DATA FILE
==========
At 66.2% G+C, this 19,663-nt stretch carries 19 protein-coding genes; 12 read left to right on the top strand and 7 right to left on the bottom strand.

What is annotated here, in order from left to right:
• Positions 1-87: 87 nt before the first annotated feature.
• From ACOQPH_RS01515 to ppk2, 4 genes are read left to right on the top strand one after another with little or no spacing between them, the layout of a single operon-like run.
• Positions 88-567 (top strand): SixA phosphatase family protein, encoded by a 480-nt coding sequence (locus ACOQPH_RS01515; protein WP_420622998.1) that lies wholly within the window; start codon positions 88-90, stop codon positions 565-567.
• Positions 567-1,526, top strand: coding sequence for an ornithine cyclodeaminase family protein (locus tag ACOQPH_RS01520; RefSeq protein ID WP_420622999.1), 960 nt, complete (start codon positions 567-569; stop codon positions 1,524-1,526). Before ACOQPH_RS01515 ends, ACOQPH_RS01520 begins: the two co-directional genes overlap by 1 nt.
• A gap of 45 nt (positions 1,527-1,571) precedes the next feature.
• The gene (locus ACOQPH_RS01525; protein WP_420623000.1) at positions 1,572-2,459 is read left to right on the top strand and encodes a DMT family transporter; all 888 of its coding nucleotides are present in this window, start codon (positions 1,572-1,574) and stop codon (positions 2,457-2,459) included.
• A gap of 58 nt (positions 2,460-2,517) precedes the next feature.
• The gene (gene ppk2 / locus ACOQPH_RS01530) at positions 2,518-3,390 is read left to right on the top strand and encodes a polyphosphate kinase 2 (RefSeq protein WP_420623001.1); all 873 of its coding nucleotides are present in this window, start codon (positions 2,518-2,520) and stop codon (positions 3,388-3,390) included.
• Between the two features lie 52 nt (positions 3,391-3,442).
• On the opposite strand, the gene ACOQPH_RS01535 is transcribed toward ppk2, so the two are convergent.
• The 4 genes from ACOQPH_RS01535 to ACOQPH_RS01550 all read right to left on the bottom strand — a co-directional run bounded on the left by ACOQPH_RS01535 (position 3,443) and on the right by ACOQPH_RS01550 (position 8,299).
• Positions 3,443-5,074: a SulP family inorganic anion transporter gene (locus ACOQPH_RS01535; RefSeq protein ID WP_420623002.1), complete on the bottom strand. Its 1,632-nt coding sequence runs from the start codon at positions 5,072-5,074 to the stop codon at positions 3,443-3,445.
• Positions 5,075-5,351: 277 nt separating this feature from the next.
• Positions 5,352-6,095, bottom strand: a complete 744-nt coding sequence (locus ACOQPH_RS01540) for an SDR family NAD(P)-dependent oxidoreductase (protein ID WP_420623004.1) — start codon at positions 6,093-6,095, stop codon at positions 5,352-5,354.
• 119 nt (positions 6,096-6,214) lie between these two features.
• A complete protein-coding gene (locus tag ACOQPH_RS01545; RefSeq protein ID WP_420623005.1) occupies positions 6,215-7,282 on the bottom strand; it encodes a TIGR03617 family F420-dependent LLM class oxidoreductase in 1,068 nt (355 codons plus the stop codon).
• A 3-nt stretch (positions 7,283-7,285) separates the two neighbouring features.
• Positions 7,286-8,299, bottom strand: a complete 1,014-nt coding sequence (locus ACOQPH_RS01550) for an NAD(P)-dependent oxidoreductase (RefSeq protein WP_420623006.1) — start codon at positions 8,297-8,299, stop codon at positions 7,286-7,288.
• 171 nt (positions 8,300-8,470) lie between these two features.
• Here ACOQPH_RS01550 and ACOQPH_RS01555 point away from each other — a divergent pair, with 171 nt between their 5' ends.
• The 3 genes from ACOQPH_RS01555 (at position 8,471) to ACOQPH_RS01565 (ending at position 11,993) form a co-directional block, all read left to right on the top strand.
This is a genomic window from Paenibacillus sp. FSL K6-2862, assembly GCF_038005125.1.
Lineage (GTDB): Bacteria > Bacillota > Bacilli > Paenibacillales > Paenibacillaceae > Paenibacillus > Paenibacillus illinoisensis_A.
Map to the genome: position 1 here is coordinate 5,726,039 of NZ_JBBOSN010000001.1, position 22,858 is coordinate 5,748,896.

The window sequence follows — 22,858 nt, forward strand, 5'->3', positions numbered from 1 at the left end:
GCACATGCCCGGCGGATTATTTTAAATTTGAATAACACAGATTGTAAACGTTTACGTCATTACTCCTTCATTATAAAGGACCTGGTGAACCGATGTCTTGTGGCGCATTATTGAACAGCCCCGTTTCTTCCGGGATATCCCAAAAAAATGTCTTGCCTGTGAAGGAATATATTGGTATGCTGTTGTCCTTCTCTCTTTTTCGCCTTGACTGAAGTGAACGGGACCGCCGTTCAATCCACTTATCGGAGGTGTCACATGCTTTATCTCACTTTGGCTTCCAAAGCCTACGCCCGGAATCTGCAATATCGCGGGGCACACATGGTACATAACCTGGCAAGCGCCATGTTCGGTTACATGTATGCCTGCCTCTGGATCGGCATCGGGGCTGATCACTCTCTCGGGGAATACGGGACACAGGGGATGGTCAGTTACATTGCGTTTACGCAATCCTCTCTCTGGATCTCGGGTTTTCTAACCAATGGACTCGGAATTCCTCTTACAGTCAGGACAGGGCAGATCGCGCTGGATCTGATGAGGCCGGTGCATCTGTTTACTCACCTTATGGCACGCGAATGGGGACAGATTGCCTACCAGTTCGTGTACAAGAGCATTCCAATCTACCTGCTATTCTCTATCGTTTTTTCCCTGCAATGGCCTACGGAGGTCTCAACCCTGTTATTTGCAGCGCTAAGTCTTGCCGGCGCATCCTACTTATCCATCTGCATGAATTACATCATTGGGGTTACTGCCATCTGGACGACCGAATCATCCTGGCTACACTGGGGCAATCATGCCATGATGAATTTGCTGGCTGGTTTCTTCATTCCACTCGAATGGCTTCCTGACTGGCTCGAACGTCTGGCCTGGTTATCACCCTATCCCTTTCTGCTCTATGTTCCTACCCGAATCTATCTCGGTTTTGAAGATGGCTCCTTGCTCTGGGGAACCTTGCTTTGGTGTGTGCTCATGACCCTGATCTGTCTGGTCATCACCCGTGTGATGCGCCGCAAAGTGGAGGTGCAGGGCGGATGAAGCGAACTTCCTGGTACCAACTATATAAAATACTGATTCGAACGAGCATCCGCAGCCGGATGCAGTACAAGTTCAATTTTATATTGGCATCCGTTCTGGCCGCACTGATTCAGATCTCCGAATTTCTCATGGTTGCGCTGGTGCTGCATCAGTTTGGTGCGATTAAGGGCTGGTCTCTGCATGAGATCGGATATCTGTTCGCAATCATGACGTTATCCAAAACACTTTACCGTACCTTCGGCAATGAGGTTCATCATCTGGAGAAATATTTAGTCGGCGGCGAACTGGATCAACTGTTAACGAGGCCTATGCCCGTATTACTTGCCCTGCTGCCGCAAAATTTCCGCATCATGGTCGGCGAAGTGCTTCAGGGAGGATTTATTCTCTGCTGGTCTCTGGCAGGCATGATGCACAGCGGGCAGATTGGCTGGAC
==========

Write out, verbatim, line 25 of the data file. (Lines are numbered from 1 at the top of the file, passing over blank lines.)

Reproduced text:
Lineage (GTDB): Bacteria > Bacillota > Bacilli > Paenibacillales > Paenibacillaceae > Paenibacillus > Paenibacillus illinoisensis_A.